Goal: to develop a personal teaching philosophy of early childhood education based on research and analysis.
Purpose: If someone asked you to explain your philosophy of teaching young children, what would you say? How would you begin to formulate a statement that captures the essence of your belief about teaching and learning? Teacher candidates are increasingly being asked to articulate their philosophy of teaching. This request is often in conjunction with the submission of a teaching portfolio for seeking teaching positions.
A teaching philosophy is a statement of reflection about what you will do as a teacher. Your beliefs influence your action. It has been recognized by many teachers that the process of identifying a personal teaching philosophy and continuously examining, testifying, and verifying this philosophy can lead to change of teaching behaviors and ultimately enhance professional and personal growth.
Instructions: Toward the end of the semester, you are required to write a 4+ page paper on your personal teaching philosophy (see notes on paper length, below). Use the following questions to help you think about your beliefs regarding teaching young children. It is not necessary to respond to each of these questions in your written philosophy. You may also decide to comment on additional issues as well. Take some time to think about each one in some depth.
How do you view young children? What is the childs role in their education? What do you believe about how young children learn?
How do you view the role of the teacher? How will your views influence your teaching?
What kind of environment do you hope to create in your future classroom? How does this relate to your basic beliefs about young children and learning?
What do you hope young children will become? What do you want them to achieve, accomplish, learn, feel, etc.?
What kind of feedback will you offer your children as they play and work? What kind of assessment will you use to be sure that children have met objectives or milestones?
Looking back at the history of early childhood education, who or what approaches or theories have the greatest impression on you, and why?
How are you different now from the beginning of the term?
Paper Format Guidelines:
Your paper will be a minimum of 4 pages in length (See notes on paper length below), 12 point font, double spaced, with 1-inch margins. If you need writing support, please utilize Smartthinking Online Tutoring or the TRR with Lytha Roddy.
Use present tense, in most cases. Write the paper in first-person (which is the most common and easiest for your audience to read).
Write in language and concepts that can be broadly appreciated. A general rule is that the statement should be written with the audience in mind. It may help to consider a school administrator (e.g., school principal) as your audience.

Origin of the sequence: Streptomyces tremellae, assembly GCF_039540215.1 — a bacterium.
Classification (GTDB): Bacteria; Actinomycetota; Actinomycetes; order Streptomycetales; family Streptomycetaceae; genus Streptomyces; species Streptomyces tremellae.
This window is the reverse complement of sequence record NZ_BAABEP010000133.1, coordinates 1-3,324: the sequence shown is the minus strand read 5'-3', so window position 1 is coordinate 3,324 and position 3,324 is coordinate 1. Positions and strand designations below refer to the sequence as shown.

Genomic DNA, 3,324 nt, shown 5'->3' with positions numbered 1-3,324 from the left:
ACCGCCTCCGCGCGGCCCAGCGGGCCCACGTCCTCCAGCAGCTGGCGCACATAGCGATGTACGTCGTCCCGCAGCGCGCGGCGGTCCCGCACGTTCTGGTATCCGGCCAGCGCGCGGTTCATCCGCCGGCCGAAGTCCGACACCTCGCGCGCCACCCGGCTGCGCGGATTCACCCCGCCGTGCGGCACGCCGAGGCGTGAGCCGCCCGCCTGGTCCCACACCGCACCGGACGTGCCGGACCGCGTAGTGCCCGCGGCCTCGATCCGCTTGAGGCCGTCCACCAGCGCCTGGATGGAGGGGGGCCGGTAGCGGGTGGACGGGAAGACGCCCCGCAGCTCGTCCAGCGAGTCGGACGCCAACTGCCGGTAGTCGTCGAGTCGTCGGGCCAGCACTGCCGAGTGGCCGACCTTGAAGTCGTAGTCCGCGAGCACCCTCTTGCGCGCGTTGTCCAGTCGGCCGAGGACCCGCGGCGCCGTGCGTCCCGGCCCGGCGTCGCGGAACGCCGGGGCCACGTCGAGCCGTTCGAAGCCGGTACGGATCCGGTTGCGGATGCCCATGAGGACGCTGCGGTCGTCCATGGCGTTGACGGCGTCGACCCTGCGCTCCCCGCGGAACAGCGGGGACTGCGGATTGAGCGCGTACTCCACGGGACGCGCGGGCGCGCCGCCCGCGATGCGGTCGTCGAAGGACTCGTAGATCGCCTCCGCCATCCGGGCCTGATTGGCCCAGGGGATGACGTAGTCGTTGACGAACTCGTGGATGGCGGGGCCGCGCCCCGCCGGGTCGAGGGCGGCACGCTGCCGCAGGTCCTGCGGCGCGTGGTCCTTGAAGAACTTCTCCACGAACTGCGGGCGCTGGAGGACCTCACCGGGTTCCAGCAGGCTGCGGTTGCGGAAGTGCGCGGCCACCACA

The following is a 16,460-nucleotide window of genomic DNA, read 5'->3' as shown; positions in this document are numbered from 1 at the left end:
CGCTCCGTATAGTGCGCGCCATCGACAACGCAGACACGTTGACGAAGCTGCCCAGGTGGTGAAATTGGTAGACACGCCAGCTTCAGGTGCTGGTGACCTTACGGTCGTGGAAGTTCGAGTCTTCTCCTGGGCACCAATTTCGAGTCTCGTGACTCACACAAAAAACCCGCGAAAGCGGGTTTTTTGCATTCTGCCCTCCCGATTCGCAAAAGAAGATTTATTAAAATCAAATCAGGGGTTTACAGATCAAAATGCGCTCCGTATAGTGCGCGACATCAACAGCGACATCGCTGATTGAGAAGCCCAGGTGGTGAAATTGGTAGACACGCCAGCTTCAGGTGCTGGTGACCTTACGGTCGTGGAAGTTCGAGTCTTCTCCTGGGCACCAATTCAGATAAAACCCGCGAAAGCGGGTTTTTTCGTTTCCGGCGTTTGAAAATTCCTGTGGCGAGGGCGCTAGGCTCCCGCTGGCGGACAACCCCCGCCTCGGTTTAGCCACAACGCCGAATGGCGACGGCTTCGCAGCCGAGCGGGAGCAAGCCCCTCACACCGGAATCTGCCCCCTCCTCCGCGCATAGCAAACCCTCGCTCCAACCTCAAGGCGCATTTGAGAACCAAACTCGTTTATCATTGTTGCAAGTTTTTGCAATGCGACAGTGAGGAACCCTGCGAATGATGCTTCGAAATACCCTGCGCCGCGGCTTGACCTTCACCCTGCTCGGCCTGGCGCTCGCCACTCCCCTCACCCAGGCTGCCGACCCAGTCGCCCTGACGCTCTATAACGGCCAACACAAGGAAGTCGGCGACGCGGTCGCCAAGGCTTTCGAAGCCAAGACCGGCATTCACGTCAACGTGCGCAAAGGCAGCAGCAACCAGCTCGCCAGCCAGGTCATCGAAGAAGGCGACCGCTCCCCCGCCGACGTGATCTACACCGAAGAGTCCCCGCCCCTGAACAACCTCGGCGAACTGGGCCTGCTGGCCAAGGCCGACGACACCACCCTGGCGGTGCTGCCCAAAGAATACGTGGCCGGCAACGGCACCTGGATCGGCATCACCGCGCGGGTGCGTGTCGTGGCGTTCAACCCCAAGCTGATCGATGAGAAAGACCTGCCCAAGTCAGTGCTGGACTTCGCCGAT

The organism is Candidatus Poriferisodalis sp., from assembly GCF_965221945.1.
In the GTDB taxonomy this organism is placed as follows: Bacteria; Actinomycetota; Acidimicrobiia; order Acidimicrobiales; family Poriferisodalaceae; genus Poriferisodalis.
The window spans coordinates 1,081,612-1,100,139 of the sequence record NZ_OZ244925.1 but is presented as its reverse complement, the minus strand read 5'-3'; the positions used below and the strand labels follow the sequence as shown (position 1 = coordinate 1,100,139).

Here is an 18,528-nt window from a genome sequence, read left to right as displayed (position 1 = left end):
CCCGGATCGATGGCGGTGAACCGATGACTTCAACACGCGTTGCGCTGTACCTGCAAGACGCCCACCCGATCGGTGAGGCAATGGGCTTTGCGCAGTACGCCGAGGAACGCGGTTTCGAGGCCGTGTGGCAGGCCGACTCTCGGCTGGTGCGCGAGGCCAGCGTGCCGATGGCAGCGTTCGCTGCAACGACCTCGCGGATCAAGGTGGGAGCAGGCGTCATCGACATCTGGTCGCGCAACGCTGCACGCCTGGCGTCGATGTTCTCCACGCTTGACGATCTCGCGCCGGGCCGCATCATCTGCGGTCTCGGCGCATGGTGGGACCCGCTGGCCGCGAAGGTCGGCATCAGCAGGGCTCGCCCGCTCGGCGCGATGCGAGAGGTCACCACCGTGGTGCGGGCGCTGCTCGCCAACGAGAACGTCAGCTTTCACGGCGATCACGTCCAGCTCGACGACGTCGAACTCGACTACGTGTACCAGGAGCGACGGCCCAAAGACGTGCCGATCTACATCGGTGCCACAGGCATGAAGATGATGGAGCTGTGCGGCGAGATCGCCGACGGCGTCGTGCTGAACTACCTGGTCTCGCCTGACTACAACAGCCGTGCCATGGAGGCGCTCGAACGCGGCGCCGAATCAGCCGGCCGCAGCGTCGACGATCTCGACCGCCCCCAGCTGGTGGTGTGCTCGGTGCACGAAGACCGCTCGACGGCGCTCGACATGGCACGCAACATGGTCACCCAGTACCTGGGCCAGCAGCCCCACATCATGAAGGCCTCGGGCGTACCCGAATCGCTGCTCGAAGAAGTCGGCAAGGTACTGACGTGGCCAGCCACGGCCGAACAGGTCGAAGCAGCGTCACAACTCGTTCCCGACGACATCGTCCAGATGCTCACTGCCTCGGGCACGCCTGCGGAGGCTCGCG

Write a paper that will let your audience know where you stand in regard to important educational theories and practices. By including specific examples of teaching theories and approaches, you are able to let your reader take a mental peek of your classroom.
Make the paper memorable and unique. Think of this teaching philosophy as part of a job application where your readers are seeing many of these statements. What is going to set you apart from others? What about you are they going to remember? Create a vivid portrait of yourself as someone who is intentional about teaching and committed to their career.
A minimum of 3 references must be cited in your paper.
Be sure to use proper citations. Refer to Citations – A How to Guide for guidance. Citing an assignment is listed down below:
Citing in a Discussion Assignment
Anytime you refer to an authors ideas or words in your discussion post or peer responses, even if it is not a direct quote, you must cite your source.
To cite our textbook in the body of your discussion or peer response, put the authors’ last names and the page number(s) where you got the information: (Lally & Valentine-French, p. 42).
Using a “Direct Quote” (copied text)
If you are using the authors exact words, you must let us know by using quotation marks around the copied information. For example: Language shock results when children suddenly discover that their native language is not understood by others (Lally & Valentine-French, p. 416).
Another way to cite a direct quote looks like this: According to Trawick-Smith (p. 419), Language shock results when children suddenly discover that their native language is not understood by others.
Borrowing Other’s Ideas (in your own words)
If you are rephrasing someone elses ideas into your own words, you still need to give them proper credit.
For example: When children who do not speak the dominant language enter group care for the first time, they often experience language shock when they realize that their classmates do not understand what they are saying (Lally & Valentine-French, p. 416).
Citing a Website
The same general rules apply. If the original ideas or words are not your own, you want to give credit to the author. If your source is a website and you cant identify an author, then you can provide us with the link to the page.
For example: Language shock results when children suddenly discover that their native language is not understood by others (insert the web page address between parenthesis)”

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